It’s funny how hard it is to change your mindset.
I had a terror of a morning today. I walked into work and the internet was down, we’d get access for thirty seconds or so and then it would die off again. Not good at all, especially when our entire business basically relies on internet access to function (which is sadly a state of most businesses these days. No computers, no work.)
So I ended up on the phone at 8:20 this morning, only five minutes after I’d walked in the door, to our IT company. They thought it was a server issue, so were trying to fix it, only to find that they couldn’t connect. So off I went to contact our Internet Service Provider – who told me that the problem wasn’t with them but with Telstra. Telstra in turn told me the problem wasn’t with them it was with our ISP, and so on and so forth, around in circles I went.
Anyway, what I found was myself just desiring everything that I’ve cut out of my life in the past five months or so. I wanted a cigarette, and a beer, and a coffee – I don’t know why I wanted a coffee as well – beer and a cigarette I can understand, but coffee? Oh well, the point is that even after several months, my brain still starts reaching for those things when things get tough. The difficulty level is higher, and the craving is less, but the desire is still there.
So I went to church instead!
When I finally had a few minutes where I didn’t need to be on the phone, I just said I was going for a walk. One of my workmates told me to remember to come back. I was exceptionally stressed out.
The first place I wanted to be, though, was with God. I know that I don’t have to be in a church to be with God; but I’ve found in the city that entering a cathedral that’s open during the day does allow me to just feel slightly separated from everything outside. It’s like a sanctuary; there’s still something about the physical ‘house’ of God.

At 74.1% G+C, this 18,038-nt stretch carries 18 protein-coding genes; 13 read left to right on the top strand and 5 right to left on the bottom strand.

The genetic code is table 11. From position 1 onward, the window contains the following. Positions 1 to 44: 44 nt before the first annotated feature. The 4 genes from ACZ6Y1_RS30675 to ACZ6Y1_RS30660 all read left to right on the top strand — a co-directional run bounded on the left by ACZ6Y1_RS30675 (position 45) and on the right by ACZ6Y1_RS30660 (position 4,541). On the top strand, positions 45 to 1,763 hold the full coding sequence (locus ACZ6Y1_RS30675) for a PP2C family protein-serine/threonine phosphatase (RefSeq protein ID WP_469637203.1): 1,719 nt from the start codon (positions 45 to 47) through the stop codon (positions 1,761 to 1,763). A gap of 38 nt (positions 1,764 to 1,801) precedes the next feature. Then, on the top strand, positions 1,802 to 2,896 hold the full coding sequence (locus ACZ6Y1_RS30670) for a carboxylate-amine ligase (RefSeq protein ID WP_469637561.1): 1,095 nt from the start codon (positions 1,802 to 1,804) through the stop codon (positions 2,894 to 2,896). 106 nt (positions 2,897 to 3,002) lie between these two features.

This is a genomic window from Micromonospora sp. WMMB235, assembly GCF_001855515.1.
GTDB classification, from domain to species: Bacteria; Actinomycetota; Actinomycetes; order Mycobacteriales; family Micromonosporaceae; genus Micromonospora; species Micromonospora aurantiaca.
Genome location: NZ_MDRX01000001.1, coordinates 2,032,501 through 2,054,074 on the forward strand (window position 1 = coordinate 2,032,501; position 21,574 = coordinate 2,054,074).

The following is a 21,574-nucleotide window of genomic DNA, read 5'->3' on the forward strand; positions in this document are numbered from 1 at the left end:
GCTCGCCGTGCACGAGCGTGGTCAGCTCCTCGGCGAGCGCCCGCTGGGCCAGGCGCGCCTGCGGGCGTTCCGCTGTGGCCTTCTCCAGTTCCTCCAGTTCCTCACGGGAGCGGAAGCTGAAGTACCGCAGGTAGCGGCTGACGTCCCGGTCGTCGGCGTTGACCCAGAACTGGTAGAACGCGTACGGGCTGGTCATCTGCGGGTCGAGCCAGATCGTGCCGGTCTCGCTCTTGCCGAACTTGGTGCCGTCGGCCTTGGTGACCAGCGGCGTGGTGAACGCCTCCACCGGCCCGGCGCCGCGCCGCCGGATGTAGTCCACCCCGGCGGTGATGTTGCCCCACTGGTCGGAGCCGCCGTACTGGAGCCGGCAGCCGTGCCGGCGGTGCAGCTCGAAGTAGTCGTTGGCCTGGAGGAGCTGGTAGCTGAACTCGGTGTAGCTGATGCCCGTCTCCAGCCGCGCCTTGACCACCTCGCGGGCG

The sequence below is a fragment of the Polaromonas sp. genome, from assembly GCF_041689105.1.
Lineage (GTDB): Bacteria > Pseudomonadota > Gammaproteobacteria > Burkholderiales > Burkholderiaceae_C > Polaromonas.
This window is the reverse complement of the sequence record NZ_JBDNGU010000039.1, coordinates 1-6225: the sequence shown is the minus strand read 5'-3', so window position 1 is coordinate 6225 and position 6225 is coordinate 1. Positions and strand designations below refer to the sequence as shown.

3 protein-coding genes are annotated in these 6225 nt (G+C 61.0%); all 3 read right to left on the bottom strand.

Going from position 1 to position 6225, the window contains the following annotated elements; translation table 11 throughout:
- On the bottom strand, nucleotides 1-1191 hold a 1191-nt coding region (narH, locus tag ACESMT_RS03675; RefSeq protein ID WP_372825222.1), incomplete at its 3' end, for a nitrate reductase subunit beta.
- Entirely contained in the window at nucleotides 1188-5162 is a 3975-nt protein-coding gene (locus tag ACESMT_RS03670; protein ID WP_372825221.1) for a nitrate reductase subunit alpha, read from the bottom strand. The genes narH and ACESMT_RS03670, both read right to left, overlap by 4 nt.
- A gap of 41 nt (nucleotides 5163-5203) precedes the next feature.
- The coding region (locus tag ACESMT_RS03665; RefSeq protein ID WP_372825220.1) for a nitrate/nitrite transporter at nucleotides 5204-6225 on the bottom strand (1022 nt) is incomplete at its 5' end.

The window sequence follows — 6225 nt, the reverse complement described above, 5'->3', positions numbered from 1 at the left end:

So I went and prayed, just asked God for comfort and peace, and sure enough, he gave it. It was really like one of those moments of knowing that he’s Abba father; daddy; the caring father figure whose lap we can just curl up on. When we need him to give a hug and comfort, he’s more than happy to come through for us.
I really like this chapter. As I read through the conditions imparted onto the priests of Israel, I’m reminded of some of the things that Jesus said.
The priests are told that they are not to make themselves unclean for anyone other than the most immediate relatives. If a person died, then touching the dead person was to make oneself unclean. I’m guessing there was even more to it than that too. As I read this, I almost feel like God’s actually saying not to grieve for the people who are not most immediate to them. Parents, siblings and children were the exceptions.
Unless you were the high priest. Then you were not to actually make yourself unclean no matter who died. Not even to enter a place where there was a dead body.
To me, I don’t see this as anything negative. I see it as a recognition that as a priest, these people were those who went between the people and God. They were set apart, even from the people who were set apart from the nations. They were not to be troubled by things such as death.
Perhaps that’s why I view it that way. I don’t fear death; I didn’t even before I came back to God. I don’t want to die any time soon; but at the same time I’m not afraid of it. It doesn’t really trouble me. It’s a part of life, a natural part of our physical existence.
These priests weren’t to be troubled by the difficulties of physical life. They were to be so focussed on the spiritual that death in the physical was not something that they troubled themselves with. Their lives were to be lived in the spiritual realm, in the realm closer to God.
A holy life is still lived in the physical world, but it is not troubled by the struggles of the physical world.
“Regard them as holy, because they offer up the food of your God. Consider them holy, because I the LORD am holy – I who make you holy.” ~ Leviticus 21:8